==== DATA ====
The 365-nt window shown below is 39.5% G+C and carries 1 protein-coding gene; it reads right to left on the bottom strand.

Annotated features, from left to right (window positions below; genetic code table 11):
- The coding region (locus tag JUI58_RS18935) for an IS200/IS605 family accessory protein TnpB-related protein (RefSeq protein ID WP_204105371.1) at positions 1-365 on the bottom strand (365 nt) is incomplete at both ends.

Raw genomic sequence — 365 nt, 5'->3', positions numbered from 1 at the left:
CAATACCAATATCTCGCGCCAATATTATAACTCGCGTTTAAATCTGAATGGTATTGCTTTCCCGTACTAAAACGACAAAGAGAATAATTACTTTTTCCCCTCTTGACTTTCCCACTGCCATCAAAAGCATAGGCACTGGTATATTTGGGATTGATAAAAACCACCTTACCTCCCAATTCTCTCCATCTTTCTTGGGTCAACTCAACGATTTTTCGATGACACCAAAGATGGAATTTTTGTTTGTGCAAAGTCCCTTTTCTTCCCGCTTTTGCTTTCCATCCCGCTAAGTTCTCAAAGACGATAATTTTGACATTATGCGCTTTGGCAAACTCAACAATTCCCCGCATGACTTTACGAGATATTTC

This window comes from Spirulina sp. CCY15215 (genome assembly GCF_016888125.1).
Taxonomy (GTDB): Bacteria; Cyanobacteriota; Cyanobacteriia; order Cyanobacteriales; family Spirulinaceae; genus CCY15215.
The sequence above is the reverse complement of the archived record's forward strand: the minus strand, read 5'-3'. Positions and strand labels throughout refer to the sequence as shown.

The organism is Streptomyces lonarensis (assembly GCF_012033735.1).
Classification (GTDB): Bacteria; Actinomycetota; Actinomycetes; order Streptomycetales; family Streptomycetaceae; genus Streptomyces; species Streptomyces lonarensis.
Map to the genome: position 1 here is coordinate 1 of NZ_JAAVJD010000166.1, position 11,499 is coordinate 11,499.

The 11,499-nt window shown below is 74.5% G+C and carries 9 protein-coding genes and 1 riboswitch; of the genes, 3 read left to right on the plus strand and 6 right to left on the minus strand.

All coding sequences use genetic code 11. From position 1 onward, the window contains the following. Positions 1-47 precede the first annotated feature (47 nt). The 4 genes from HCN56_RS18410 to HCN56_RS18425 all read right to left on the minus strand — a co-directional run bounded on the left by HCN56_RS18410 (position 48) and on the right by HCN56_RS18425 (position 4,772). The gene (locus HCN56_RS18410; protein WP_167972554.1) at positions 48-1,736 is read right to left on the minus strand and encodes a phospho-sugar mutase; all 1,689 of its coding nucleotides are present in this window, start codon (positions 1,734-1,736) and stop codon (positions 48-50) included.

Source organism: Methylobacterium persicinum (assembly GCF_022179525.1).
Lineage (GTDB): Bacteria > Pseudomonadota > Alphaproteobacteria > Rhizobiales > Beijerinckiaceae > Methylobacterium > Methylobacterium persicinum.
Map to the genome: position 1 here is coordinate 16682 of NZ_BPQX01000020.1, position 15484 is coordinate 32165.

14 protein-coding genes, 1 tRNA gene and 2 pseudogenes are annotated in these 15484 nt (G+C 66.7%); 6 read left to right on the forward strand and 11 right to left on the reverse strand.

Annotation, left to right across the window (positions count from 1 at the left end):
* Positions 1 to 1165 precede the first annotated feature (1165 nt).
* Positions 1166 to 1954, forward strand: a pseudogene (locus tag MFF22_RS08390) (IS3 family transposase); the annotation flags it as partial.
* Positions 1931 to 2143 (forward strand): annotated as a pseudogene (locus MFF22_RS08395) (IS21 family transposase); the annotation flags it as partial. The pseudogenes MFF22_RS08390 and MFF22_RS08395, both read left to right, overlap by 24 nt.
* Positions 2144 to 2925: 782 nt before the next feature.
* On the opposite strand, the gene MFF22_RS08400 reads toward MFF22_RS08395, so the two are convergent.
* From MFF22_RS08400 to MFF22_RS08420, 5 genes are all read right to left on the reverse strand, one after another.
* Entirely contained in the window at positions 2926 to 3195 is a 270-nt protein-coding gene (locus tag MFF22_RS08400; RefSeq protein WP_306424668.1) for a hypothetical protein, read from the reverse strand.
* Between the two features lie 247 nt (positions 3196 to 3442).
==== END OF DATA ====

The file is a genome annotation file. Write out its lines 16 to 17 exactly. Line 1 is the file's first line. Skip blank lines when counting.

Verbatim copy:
Map to the genome: position 1 here is coordinate 16682 of NZ_BPQX01000020.1, position 15484 is coordinate 32165.

14 protein-coding genes, 1 tRNA gene and 2 pseudogenes are annotated in these 15484 nt (G+C 66.7%); 6 read left to right on the forward strand and 11 right to left on the reverse strand.